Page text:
A small reception will follow the screening. Seating may be limited. Admission is free and open to the public. For questions email ccsi@tulane.edu.

For further reading visit: https://www.nytimes.com/1979/04/29/archives/the-screen-el-super-a-cubanamerican-tale-the-cast.html


Collaborators of these events with the New Orleans Hispanic Heritage Foundation and Tulane’s Cuban and Caribbean Studies Institute include Beatriz Ball, the Hispanic Chamber of Commerce of Louisiana, the Newcomb Art Museum, Park View Historic Hotel, and St. Mary’s Dominican High School.

Equity speaker series to host panel on navigating immigrant relations in the current political climate

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The Center for Academic Equity at Tulane University is proud to present Border Li(n)es: Excluding, Extracting, and Expelling Immigrants in the Southern U.S. on September 25, 2018 at 7:00 PM as part of the Equity Speaker Series.

Following a summer of turbulent immigration relations in the United States, the Fall 2018 Equity Speaker Panel will focus on immigration on our Southern border and will feature specialists whose experiences vary from grassroots to professorial work. Panelists will include Josiah Heyman, Director of the Center for Inter-American and Border Studies, Ronald Martinez, New Orleans immigrant activist and spokesperson for the Congress of Day Laborers, Hiroko Kusuda, Clinical Professor and Director of Immigration Law at the Smith Law Clinic and Center for Social Justice at Loyola, and Laila Hlass, Clinical Professor of Law at Tulane Law School and the Stone Center for Latin American Studies.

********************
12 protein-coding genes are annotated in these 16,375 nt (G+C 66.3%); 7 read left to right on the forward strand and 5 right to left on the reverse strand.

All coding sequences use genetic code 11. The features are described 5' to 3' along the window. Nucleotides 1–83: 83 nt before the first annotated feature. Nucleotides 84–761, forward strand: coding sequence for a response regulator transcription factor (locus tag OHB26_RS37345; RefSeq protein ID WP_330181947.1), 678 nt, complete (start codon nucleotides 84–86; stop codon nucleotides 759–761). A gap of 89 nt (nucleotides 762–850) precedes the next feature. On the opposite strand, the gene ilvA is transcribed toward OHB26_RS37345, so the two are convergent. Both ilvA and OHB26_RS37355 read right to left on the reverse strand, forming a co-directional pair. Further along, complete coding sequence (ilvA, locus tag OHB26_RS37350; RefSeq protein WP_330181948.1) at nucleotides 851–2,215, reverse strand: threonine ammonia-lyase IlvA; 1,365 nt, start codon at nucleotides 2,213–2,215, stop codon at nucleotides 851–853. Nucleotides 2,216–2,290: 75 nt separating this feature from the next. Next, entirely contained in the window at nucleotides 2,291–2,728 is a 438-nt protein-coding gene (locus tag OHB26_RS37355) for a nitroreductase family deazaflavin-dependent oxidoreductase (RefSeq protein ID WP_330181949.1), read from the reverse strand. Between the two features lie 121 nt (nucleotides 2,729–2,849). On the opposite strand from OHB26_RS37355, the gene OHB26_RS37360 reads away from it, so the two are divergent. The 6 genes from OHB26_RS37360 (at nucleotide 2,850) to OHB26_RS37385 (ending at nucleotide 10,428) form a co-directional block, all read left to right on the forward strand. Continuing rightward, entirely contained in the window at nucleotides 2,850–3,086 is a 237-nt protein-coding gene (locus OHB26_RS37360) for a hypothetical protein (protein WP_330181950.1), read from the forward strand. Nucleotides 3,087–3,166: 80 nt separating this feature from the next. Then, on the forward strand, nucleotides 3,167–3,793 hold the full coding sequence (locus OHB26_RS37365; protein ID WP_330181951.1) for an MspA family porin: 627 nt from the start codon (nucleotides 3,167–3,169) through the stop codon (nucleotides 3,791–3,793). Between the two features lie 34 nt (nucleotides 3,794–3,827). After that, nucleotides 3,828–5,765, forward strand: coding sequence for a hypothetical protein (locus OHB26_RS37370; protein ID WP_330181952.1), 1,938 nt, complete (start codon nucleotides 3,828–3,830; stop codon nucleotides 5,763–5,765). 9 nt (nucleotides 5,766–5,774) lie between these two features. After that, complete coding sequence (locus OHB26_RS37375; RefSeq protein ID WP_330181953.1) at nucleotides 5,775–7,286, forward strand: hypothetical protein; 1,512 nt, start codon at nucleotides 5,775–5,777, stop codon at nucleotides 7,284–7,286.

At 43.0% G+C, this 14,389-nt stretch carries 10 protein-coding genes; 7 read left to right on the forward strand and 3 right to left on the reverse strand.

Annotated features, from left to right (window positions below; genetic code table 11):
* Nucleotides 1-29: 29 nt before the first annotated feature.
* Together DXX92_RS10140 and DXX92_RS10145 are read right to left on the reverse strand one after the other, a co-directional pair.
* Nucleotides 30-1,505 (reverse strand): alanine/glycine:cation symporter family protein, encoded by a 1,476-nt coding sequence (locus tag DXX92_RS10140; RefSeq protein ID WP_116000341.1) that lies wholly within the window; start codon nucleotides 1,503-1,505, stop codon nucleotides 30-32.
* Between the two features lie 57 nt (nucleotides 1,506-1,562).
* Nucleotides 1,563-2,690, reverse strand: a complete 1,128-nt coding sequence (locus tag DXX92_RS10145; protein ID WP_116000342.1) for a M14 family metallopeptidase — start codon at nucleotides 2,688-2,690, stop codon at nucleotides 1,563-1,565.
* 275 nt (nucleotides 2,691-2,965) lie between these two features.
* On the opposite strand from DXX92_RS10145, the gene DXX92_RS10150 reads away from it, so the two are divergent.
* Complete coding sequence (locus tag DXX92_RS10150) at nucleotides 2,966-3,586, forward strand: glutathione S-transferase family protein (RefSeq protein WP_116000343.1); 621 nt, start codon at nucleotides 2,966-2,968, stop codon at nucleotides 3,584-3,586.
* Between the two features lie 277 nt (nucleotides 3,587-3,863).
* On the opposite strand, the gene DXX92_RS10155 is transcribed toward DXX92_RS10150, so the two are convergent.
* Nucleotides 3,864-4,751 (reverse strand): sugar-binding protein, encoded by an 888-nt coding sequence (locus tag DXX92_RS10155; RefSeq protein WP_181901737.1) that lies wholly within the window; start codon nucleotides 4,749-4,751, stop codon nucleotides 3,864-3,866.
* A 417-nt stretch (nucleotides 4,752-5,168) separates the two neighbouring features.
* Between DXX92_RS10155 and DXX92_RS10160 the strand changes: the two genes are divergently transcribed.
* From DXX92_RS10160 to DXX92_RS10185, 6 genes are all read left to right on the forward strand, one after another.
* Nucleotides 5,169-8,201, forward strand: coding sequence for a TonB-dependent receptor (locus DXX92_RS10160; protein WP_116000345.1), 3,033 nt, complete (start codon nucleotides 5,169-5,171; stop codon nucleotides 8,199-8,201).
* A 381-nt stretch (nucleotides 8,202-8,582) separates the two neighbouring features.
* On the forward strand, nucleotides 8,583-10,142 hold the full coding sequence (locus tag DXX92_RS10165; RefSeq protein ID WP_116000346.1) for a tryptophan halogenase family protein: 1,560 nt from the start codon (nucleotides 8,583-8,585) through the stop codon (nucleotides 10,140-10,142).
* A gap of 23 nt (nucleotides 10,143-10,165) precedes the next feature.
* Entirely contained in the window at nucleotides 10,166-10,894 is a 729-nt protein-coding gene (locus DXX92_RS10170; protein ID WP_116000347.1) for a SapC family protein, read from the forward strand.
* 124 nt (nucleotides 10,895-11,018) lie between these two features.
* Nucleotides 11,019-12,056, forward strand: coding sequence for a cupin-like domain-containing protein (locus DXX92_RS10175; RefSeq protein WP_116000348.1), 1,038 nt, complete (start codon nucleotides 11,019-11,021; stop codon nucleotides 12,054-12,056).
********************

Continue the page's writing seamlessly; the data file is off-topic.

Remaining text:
These four distinguished speakers will share the stage of Freeman Auditorium to discuss the drastic variation in immigrant relations across the national, regional, and local spaces and ways that members of American society may become engaged in or change the now toxic and polarized political climate. This inaugural discussion will be followed by a question and answer session.

See also Tulane New Wave for more information and a description of the event.




Cover photo from CNN story What the US-Mexico border looks like before Trump’s wall.

Mexican Cultural Institute's new exhibition features Hispanic women artists' empowerment and identity

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The Mexican Cultural Institute in New Orleans in collaboration with the New Orleans Hispanic Heritage Foundation is proud to announce the opening of the groundbreaking exhibition Hispanic Women Making Art: Creative Empowerment and Identity. The exhibition will feature artists Verónica Bapé, Belinda Flores-Shinshillas, Ana Hernandez, Josephine Sacabo, Laura Velez and Luba Zygarewicz and is curated by Marcela Correa, MFA.